REVIEW: OPPO PM-3 Planar Magnetic 'Phones
& HA-2 Amp/DAC
Two tasty bits of audio gear for the budget-minded music
Review By Steven R. Rochlin
has been a heavy-hitter manufacturer that offers very high quality, excellent
sounding electronics at a variety of price points. Cases in point are the $399
OPPO PM-3 planar magnetic headphones and $299 HA-2 headphone DAC/amplifier as
reviewed here. Sure, if you invest more and choose the next model up within
their product lineup, you receive higher sound quality. But what if you were on
a budget and wanted great sound without breaking the bank? This is where the new
OPPO PM-3 closed back planar magnetic headphones and HA-2 come into play. After
years of selling more expensive products, OPPO took all that experience and put
as much of the great stuff into the most cost-efficient package yet without
sacrificing build quality and reliability.
A Bit About The OPPO HA-2
Let us take the HA-2 headphone DAC with amplifier as
an example for starters. OPPO combined the popular ESS Sabre32 Reference
ES9018-K2M DAC with the versatility of working with nearly every conceivable
device as digital input, headphone amplifier output and a standard output to
feed your home receiver, powered speakers, etc. Do you want the HA-2 to work
with your Mac or Win machine as an external DAC to feed your external amplified
speakers? Yup, it has you covered. What if you want to hookup the HA-2 to your
Android or iOS phone/tablet/iTouch/etc device? Sure, it'll work with all those
too. What if your headphones are highly sensitive CIEMs (custom in-ear
monitors) or highly inefficient power-hungry headphones? You guessed it; the
OPPO HA-2 will work with all those too via an adjustable amplifier gain output
setting. Perhaps the only exception is if your headphones are extremely
power hungry and you like your music on the ultra-loud
side. Now what if you wanted all this flexibility combined with reliability and
beautiful build quality for only $299? Are you friggen nuts!?!? Don't cha think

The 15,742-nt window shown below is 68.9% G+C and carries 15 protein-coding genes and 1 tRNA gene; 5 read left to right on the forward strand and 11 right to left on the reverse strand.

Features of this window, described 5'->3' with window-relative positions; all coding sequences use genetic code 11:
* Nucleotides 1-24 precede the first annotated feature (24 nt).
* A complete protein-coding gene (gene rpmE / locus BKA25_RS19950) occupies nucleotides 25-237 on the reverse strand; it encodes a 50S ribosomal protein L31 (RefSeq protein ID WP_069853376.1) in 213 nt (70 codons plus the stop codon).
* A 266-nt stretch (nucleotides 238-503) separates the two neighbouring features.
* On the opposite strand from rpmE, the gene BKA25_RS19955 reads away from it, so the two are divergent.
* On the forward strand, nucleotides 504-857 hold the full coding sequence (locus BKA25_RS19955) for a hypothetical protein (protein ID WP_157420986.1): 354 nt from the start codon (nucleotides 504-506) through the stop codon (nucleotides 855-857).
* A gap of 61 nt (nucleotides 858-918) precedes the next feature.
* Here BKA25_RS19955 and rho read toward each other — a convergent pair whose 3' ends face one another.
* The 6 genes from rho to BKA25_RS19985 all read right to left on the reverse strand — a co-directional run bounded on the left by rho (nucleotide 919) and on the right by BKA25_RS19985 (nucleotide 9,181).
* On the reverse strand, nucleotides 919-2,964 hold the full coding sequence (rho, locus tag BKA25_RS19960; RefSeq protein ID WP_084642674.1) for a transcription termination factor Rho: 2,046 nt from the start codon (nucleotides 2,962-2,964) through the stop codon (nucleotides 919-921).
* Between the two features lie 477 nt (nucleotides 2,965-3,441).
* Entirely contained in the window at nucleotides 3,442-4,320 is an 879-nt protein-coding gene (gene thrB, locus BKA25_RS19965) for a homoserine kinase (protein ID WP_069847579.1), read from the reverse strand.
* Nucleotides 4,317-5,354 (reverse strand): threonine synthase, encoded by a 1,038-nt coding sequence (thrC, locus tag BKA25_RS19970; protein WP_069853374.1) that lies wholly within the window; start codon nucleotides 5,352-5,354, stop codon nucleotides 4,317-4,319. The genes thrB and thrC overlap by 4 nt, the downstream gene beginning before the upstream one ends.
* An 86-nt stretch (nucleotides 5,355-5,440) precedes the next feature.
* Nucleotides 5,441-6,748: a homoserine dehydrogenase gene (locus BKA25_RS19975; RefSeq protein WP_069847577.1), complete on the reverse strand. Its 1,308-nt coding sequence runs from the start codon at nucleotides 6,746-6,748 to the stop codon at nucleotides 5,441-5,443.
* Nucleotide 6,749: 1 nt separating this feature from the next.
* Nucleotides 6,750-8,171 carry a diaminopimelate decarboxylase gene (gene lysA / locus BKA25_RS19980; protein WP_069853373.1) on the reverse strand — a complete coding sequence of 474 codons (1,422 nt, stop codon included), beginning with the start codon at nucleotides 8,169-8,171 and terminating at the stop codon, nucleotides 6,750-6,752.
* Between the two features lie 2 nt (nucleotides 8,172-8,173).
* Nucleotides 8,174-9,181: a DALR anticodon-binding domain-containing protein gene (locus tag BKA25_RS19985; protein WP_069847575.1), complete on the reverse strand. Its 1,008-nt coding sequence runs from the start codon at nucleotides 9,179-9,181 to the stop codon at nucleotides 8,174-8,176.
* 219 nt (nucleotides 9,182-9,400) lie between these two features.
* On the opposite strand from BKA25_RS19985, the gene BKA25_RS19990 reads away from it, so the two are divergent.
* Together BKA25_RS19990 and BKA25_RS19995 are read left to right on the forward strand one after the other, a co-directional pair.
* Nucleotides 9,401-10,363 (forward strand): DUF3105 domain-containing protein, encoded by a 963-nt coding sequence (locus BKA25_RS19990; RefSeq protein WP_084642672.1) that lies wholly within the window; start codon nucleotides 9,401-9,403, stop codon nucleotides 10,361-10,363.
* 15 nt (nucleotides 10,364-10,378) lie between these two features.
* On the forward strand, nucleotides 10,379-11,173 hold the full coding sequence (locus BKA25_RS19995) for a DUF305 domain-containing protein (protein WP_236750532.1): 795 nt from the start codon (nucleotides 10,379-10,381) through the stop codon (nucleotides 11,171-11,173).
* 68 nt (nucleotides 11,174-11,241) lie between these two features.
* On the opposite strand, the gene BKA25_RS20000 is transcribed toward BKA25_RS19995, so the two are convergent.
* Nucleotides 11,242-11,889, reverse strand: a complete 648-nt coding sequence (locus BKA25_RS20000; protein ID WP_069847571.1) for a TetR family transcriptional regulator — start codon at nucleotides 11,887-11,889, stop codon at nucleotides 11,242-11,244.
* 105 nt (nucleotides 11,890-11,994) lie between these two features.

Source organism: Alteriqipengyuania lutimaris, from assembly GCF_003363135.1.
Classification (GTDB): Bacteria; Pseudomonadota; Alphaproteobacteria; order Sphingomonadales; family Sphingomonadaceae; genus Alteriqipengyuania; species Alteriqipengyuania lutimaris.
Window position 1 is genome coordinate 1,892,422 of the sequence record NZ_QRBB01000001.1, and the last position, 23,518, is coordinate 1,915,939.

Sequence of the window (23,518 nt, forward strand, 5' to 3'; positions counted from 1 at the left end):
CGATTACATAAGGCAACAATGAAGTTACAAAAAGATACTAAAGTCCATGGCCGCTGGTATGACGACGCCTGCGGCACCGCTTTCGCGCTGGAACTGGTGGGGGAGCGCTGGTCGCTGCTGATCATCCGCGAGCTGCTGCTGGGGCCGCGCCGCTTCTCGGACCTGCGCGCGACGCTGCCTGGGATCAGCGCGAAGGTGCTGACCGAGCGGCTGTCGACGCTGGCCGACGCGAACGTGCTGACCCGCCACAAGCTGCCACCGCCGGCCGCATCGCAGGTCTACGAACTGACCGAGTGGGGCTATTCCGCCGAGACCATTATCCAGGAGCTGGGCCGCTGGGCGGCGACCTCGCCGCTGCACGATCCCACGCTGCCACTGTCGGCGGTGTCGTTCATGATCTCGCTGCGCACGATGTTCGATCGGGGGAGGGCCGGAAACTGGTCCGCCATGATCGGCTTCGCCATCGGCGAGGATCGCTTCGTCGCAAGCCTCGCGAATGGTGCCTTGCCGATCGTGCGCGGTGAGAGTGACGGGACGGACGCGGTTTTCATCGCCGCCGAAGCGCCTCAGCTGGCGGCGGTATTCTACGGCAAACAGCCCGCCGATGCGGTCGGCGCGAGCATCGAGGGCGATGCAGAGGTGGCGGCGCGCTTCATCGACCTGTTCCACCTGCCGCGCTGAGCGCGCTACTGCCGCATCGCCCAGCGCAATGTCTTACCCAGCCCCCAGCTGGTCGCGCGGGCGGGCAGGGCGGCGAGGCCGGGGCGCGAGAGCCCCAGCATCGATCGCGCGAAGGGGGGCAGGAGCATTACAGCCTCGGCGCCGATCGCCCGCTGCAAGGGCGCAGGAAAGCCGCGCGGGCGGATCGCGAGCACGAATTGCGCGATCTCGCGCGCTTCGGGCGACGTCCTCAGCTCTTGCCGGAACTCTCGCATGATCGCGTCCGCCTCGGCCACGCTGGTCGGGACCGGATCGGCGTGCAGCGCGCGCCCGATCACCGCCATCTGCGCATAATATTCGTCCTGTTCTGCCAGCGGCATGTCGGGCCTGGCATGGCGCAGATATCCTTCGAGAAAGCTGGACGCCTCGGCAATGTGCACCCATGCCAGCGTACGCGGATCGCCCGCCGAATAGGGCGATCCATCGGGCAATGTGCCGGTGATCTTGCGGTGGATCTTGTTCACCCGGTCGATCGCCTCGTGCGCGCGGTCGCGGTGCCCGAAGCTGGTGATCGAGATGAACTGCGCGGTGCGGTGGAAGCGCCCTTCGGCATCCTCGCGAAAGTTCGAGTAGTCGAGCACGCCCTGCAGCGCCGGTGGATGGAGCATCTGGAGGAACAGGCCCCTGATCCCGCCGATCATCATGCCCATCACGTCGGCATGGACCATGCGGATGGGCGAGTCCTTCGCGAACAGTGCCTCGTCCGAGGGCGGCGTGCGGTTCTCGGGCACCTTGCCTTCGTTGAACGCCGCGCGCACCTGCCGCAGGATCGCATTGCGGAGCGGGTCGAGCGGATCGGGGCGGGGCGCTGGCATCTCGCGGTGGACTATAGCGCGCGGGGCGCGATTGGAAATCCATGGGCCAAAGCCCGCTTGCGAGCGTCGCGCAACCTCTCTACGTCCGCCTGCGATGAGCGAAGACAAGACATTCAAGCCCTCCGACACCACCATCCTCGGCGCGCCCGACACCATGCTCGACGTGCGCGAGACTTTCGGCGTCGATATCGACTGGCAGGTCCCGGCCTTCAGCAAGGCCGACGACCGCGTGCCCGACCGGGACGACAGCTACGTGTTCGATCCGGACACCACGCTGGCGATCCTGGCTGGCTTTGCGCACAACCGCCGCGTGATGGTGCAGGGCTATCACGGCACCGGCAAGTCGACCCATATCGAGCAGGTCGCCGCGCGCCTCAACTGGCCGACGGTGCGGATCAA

you're asking for bit too much there mister? Oh, wait, hold on there, you can
get all this incredible convenience and flexibility since the OPPO HA-2 is
priced at $299.
A Bit About The OPPO PM-3
So what is it about the OPPO PM-3 headphones that make
them so special? Am glad you asked. What if, say, you wanted a set of planar
magnetic headphones because you heard they sound great as compared to normal
driver types as used by Beats and others? Well, you're on the right path, yet if
you've been looking around you've also noticed the pricing for a good set of
planar magnetic headphones can reach thousands of dollars! For those unfamiliar
with the difference between normal drivers and planar magnetics within
headphones, am sure there are plenty of websites that cover this topic in
detail. Staying on-topic, planars are an excellent design yet can cost a bundle.
Here is where OPPO comes in as they have been making these headphones for years.
So with R&D and manufacturing already in place, they found a way to bring a true
high quality set of headphones down in price. When I say "down", we're
talking the highly competitive $399 price range. Sure it may be a tad bit more
than those fashion-types you've seen at big box stores over the years, yet those
are old designs using basic technology. Imagine if you wisely chose to invest
just a tiny bit more. For if you did, you could get a great set of very durable,
high quality planar magnetic headphones!
more details about the build quality and technical description of OPPO's HA-2
and PM-3 see my preview at this link.
An Impossible Task?
It is always a challenge to review portable audio
devices as the variables can be mind-boggling! Take the OPPO PM-3 planar
magnetic headphones and HA-2 DAC/amp combo as reviewed here for example. Am 99
44/100% sure after this review gets published my e-mail box will be filed with
how the PM-3s sounds with _____ DAP/amp or how the HA-2 works with the _____
headphones / IEM / CIEMS. As you can see within the photo below, there was an
abundance of options to choose from and to cover them all would be an exercise
in futility. Since i have five CIEMs, four IEMs, three high quality sets of
headphones, three, no make that six headphone amps, a variety of DACs... and an
abundance of units to use as a source for digital files from Android (six
different) and Apple (five different). To review each and every
combo in every possible
configuration would mathematically be like hitting the lottery. So my strategy
here is to use a few popular items and try a few, i said a
few, variables. The goal is to assess the sound quality of the DUT